Some filler here as well. I fail to see the relevance of the Poorboy Shuffle and Don´t look Now is an inferior re-write of Bad Moon Rising.

So what do I tell you. It´s not a bad album but it does not quite convince me. I consider it to be a step back when compared to Green River.      

Rating: ******* (7 out of 10)

Black = Good Songs
Green = Great Songs
Red = Could Be Better

Who should buy this Record:  It´s not the first CCR Album you would want to buy. But Give it a Chance if you find it remastered and cheap!

Sgt.Pepper's Lonely Hearts Club Band - Review

Sgt.Pepper's Lonely Hearts Club Band - Beatles (1967)

Songs:  Sgt. Pepper´s Lonely Hearts Club Band, With a Little Help from my Friends, Lucy in the Sky with Diamonds, Getting Better, Fixing a Hole, She´s Leaving Home, Being for the Benefit of Mr. Kite, Within You Without You, When I´m Sixty-Four, Lovely Rita, Good Morning Good Morning, Sgt. Pepper´s Lonely Hearts Club Band Reprise, A Day in the Life.

Type of Music: Quality Pop with Psychedelic Influences.

It´s been called by some the greatest record ever made. Others consider it to be the first concept album. Many people regard it to be the best of the  Beatles Records.
Well, for me it´s non of the above. It´s not in my All Time Top 10 of Classic Rock Albums. And the fact that the title track is revisited at the end of the album is clearly not enough to consider Sgt. Pepper to be a Concept Album. There are too many styles represented here. And, for me at least, the best of the Beatles was still to come.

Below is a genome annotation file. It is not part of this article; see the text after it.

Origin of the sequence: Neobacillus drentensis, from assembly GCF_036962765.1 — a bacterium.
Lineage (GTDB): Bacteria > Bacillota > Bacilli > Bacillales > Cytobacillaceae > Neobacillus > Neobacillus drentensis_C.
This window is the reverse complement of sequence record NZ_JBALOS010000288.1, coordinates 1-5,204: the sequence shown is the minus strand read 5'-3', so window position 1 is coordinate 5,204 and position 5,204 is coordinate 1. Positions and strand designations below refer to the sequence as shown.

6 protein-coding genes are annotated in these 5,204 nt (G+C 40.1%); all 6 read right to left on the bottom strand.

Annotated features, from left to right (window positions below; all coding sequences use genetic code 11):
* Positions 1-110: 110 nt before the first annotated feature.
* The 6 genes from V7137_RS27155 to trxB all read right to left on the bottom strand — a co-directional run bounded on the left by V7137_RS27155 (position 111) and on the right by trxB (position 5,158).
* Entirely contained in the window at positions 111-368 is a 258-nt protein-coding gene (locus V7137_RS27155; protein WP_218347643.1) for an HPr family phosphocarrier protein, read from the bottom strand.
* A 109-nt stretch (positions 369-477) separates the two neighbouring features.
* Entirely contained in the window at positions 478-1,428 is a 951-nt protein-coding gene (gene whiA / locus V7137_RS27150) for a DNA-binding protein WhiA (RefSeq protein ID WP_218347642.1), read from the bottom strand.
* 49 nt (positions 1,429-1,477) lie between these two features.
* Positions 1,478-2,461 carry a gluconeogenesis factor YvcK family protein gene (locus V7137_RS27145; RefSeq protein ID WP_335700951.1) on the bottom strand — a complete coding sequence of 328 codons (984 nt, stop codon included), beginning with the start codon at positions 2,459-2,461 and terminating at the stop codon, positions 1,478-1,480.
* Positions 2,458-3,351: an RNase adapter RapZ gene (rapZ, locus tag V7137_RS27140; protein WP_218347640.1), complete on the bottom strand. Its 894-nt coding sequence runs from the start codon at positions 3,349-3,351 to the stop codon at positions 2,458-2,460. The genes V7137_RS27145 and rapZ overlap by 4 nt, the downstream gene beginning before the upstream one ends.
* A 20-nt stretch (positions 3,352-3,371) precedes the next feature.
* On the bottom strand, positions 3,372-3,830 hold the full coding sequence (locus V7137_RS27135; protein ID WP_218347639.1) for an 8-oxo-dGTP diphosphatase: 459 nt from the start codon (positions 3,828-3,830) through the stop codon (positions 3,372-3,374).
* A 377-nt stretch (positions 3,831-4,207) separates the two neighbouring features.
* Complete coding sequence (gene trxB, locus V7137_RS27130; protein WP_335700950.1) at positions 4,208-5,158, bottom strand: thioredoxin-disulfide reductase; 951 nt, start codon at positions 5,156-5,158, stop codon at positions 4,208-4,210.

Since we have now established what Sgt. Pepper is not, we can concentrate on what it does represent. First of all I consider it to be a Work of Art. Never before in my opinion was so much attention paid to the presentation of a record. I´m sure that many of you can at least partly describe the cover of the Album. The same attention was paid to the sound quality.

Sgt. Pepper is also a fine collection of songs. The variety of styles avoid the record to become boring even after many spins. There is the acid-rock of Lucy in the Sky with Diamonds, the Indian Chant Within You Without You written by George, the Circus Music of Being for the Benefit of Mr. Kite, the Vaudeville of When I´m Sixty-Four, the power pop of Lovely Rita and the sad but lovely pop-ballad She´s Leaving Home.

There are a few minus points as well. Everybody who saw the Woodstock movie will agree that Joe Cocker made With a little help from my Friends his Song. Sorry Ringo!!
I also rate Good Morning Good Morning as a weaker song and the reprise of Sgt. Pepper is irrelevant.
And although I consider A Day in the Life one of the best songs on the record, there are inexplicable irritating flaws in the way John´s voice was recorded.

But these observations do not prevent Sgt. Pepper from being an essential Beatles Album. As such it should be part of any Pop/Rock collection.       

Black = Good Songs
Green = Great Songs
Red = Could Be Better

Rating:******** (8 out of 10)

Who should buy this Record: Everybody.